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Brigham Young And Mormonism by E. C. B.


Brigham Young's career is a valuable commentary on that of Mohammed, and will hereafter be a standard citation with explorers of the natural history of religions. It might be more proper to go back of Young, and adhere to Joe Smith as the figure-head of the Mormon dispensation. How Smith would have turned out had he lived, and whether he would have made as much of Utah as the man upon whose shoulders his mantle fell, is not easy to say; but his was a less robust character, the enthusiast in him too far obscuring the organizer and commander. The Church is the thing to look at, rather than its leaders, when we consider duration—the soil rather than the plough. Why has Mohammed's creation lasted longer and spread wider than that of Charlemagne or Tamerlane? And is Smith's to have the like fortune, or to die out like those of Münster and Joanna Southcote?

The Mormon "revelation" has been before the world more than forty years. In twenty-two years from his first vision Mohammed had reduced all Arabia under his religious and political sway. Young's dominions have not expanded territorially. His faith cannot be said to exist outside of Utah. His converts are compelled to go thither for the exercise of their religion. Salt Lake City is not a Mecca, the goal of a passing pilgrimage, but the one and only possible abiding-place of those who profess its creed. A system thus localized is in danger of being stifled. Especially is this the case when its seat is exposed to invasion by a swelling current of non-sympathizers or open enemies. These may be repelled or prevented from improving their foothold by the firmness, unity and numerical predominance of the invaded. So it has happened at Salt Lake. The Mormons hold all the serviceable soil, and it is difficult for the "Gentiles" to effect a lodgment. Until they do, they must occupy, even in their own eyes, somewhat the position of adventurers. They cannot hope to secure the respect of the industrious sectaries who own and till the soil, and who are taught to count them aliens and persecutors. Irrigation is here the only means of successful agriculture. It involves great outlay of capital and labor, and creates great fixedness of tenure. Newcomers are thus additionally discouraged.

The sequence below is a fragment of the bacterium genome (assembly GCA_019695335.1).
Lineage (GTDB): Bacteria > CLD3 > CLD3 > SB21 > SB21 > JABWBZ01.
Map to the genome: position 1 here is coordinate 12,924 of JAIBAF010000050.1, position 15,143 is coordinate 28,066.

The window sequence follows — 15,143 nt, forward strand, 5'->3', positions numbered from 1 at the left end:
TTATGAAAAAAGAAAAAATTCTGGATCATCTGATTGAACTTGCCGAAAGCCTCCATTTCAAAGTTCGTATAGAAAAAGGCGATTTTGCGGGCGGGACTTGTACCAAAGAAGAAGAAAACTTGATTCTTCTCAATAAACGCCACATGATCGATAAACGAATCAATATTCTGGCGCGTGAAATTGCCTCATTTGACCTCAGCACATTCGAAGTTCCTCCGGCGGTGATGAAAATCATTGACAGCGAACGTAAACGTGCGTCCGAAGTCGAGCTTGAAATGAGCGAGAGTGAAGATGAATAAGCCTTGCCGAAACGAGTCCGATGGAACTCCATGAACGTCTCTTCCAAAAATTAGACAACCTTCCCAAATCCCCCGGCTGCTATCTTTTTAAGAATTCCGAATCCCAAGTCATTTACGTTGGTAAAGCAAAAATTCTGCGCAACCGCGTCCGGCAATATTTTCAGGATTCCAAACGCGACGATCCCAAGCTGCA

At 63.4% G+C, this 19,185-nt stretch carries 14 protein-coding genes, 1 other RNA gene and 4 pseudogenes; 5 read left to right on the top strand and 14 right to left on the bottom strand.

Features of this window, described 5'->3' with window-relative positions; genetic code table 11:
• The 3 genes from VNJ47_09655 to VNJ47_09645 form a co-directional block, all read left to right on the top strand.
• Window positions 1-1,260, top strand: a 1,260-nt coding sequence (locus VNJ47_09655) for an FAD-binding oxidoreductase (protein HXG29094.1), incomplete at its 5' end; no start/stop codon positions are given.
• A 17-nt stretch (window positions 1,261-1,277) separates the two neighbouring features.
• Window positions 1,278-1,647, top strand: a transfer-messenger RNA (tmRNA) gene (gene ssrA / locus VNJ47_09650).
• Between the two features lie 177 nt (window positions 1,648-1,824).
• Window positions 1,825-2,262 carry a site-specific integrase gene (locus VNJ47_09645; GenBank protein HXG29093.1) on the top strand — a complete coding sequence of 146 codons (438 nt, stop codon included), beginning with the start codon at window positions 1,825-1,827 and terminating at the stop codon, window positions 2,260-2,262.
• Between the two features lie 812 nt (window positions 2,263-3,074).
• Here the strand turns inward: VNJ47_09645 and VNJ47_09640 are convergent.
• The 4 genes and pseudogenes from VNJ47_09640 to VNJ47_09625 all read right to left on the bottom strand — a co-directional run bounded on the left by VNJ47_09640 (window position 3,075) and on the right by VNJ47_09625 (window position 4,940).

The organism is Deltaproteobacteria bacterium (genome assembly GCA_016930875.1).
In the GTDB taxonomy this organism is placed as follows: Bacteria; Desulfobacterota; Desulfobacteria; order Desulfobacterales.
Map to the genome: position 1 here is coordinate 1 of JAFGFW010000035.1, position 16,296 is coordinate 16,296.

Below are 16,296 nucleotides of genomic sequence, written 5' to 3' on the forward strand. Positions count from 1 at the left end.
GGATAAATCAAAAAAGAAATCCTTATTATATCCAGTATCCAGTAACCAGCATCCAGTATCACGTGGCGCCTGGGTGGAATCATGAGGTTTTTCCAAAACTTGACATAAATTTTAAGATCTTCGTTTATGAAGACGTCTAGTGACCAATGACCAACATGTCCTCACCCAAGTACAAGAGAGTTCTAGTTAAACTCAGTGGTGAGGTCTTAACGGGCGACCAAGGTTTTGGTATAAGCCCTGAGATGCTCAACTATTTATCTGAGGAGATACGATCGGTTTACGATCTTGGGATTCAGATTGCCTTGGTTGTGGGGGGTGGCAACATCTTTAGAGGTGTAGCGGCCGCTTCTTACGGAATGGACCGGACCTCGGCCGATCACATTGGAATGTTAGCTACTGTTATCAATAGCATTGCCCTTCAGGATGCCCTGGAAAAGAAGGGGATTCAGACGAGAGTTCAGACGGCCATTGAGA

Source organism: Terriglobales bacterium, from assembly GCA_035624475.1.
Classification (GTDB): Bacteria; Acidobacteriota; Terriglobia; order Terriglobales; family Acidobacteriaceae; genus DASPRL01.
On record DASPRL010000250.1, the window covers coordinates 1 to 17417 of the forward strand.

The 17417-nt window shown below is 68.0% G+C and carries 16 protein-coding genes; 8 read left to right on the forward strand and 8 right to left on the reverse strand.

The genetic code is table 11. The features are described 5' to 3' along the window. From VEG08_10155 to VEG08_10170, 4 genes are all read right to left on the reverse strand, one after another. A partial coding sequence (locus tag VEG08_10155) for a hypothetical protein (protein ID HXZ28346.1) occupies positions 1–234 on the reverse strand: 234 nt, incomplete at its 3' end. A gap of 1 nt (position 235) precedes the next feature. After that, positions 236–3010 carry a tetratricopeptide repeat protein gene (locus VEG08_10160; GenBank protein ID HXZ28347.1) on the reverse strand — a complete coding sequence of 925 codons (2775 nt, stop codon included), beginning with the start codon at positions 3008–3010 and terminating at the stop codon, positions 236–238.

Thus entrenched in a well-provisioned citadel, welcoming all the new levies it can win, and amply able to provide for them, Mormonism bids fair to make a prolonged stand. To emerge from a defensive position and strike for unlimited sway is what it cannot, to judge by all precedents, expect. It will be compelled, in fact, to lighten itself of some dead weights in order to maintain its actual situation. Polygamy must go, and the absolute power of the priesthood be modified. With some such adaptations it may continue a reality for generations to come. And time is a great sanctifier. A creed that lives for one or two centuries is by so much the more likely to live longer. Youth is the critical period with religions, as with animals and plants and nations. Through that period Mormonism is passing with flattering success. That such a lusty juvenile will, by favor of the mellowing effect imposed on all creeds by early years of toil, trouble and experience, reach a middle age of presentable decency, is not a more unlikely supposition than the worthy Vermont clergyman would have pronounced, half a century ago, the idea that his jeu d'esprit would become the Bible of sixty thousand industrious, well-ordered English-speaking people in the heart of the American continent.